5. Lol - the first thing I thought was that he must have a crap lens and/or be using super fast film and cropping a great deal, because a Graflex should be capable of much better.... that looks only a little better than the quality I was getting when I replaced the lens on my old Graflex with a pinhole (and at that it had a warped focusing rail - and I eventually parted it out on Ebay for a relatively good profit... )
  6. morpheme

    Deer cabbage

    my go to macro a manual focus, vintage 55mm micro nikkor - it's got some nice smooth blur
  7. why just Canon? - manual adapters are cheap.. I think my FujiX to Nikon one was less than $3... It basically lives on the lens I bought it for (an 80's vintage 55 micro nikkor that is tack sharp and only cost me $50). Find some excellent old glass and get the adapter you need for it.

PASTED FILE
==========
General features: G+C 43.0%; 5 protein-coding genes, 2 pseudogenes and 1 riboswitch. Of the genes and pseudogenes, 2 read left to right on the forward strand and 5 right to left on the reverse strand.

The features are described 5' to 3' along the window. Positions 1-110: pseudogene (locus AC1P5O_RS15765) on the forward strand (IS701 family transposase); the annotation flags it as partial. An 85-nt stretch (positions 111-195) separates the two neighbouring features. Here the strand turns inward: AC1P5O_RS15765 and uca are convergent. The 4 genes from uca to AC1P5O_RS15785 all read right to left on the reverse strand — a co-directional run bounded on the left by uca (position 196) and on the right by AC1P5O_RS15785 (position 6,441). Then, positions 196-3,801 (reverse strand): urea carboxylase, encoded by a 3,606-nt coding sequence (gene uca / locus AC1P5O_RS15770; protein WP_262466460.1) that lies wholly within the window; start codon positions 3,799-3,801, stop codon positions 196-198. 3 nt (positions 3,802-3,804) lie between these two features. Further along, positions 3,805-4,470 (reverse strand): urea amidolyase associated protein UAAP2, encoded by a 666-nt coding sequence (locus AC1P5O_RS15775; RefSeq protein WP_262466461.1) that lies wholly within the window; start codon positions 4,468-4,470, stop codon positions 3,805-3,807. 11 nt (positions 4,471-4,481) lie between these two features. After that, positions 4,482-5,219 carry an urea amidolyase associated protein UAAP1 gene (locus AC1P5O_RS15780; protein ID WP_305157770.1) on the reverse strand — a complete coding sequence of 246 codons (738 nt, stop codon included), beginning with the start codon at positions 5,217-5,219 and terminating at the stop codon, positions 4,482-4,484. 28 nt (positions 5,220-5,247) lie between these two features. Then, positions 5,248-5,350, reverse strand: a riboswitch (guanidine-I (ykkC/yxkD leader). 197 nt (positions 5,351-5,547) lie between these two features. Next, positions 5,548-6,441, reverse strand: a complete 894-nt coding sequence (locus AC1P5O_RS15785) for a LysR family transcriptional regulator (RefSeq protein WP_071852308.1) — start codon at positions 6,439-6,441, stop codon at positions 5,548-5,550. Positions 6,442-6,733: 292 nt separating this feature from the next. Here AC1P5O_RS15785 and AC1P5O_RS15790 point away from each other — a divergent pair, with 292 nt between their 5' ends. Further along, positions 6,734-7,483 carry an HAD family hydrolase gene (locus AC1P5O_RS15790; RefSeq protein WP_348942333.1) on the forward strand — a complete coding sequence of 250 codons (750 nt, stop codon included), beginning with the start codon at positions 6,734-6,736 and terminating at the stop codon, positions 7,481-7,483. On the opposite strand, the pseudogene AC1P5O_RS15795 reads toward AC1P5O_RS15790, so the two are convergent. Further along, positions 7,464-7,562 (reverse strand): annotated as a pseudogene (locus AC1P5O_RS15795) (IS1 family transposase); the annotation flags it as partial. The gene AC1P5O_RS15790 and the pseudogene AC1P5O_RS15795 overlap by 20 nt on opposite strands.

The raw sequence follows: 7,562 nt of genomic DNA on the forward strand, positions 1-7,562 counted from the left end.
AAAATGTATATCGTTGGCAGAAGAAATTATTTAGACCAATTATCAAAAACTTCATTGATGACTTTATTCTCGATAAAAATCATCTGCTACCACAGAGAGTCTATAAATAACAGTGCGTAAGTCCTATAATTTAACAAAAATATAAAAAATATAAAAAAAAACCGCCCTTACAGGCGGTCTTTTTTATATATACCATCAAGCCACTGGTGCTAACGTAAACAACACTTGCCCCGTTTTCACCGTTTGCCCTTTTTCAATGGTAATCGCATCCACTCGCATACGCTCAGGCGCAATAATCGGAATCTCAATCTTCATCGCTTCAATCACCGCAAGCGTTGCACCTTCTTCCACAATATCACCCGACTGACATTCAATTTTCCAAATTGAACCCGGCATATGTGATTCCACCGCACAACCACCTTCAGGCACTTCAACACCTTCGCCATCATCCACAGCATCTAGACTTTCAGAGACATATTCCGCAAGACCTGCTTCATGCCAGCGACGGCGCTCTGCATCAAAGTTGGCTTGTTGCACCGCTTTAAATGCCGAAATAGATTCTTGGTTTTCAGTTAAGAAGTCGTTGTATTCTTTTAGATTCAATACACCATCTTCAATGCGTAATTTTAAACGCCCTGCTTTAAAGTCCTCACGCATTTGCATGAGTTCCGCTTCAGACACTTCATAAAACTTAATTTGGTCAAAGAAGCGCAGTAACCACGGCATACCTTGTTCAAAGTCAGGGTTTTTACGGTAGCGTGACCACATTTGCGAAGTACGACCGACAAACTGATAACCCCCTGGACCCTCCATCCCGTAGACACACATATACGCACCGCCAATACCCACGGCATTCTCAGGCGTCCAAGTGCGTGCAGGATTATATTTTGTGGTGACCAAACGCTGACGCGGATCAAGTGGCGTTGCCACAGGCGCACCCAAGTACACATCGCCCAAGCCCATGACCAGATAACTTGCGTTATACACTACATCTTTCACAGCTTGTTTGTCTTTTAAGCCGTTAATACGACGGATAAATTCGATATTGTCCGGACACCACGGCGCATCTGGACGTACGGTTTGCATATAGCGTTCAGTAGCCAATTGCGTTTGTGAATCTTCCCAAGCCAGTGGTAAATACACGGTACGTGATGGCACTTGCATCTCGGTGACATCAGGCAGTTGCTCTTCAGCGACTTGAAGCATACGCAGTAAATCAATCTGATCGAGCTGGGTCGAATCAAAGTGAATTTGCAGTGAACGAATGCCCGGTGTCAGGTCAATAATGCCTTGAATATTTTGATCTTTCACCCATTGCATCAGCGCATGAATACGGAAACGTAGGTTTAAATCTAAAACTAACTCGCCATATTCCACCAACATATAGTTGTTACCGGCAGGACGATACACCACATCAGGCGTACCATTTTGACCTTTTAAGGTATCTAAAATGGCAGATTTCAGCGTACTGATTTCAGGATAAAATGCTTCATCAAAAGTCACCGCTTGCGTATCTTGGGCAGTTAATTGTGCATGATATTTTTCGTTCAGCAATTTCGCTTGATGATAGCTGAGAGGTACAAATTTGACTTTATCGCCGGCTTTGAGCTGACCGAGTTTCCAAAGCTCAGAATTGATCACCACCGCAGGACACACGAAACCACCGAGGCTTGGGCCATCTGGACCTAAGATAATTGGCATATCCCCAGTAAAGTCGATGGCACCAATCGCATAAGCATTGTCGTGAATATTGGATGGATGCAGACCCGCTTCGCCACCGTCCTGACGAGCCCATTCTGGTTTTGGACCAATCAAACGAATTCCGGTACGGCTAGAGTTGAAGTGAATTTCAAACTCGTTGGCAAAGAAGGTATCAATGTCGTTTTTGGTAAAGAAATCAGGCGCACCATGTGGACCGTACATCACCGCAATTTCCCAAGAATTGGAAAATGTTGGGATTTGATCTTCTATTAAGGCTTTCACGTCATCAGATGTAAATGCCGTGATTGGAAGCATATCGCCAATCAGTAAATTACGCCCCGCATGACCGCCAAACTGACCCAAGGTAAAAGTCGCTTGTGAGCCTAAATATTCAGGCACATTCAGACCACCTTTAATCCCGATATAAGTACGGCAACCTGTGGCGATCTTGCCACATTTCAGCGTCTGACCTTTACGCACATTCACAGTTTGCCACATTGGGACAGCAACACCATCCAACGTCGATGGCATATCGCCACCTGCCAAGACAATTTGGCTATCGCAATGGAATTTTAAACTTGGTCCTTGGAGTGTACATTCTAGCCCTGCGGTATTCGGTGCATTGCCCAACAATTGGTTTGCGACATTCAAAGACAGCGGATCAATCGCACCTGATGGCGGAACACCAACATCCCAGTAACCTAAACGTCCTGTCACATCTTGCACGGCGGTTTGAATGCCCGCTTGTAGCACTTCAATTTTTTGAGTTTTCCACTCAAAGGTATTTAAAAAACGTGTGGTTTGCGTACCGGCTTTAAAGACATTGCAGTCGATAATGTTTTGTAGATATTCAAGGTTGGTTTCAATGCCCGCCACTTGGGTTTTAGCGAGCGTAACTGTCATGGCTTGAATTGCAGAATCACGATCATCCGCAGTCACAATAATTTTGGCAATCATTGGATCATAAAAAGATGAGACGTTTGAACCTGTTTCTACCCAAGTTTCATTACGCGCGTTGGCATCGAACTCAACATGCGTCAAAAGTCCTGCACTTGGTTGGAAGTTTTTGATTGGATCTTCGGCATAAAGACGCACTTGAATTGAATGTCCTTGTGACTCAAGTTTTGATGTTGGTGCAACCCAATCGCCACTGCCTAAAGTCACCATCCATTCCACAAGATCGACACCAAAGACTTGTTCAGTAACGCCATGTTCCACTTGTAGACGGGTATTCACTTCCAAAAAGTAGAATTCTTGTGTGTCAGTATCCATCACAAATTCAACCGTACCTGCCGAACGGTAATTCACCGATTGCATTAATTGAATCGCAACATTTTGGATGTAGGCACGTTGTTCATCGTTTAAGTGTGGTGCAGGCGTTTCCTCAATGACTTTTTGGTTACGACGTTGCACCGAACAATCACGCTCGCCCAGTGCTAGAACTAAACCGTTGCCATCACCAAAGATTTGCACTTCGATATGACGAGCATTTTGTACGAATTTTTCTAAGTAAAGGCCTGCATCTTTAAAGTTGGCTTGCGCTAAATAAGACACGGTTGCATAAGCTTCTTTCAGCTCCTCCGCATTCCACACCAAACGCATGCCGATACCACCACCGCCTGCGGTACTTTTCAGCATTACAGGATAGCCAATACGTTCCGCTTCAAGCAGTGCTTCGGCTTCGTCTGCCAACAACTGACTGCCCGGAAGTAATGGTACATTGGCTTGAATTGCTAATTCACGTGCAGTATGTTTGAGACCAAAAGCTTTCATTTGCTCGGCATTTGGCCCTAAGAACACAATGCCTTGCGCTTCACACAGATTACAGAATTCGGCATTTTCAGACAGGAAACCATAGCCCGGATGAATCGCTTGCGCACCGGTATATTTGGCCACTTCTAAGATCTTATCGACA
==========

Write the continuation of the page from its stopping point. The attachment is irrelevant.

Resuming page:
8. Yeah - this would never work with a quick or busy insect - ants, bees, darkling beetles, jumping spiders - things that just never quit moving aren't viable subjects, even working with a hand held camera
  9. morpheme


    Very nice - it's a Tiger Swallowtail though - monarch butterflies are orange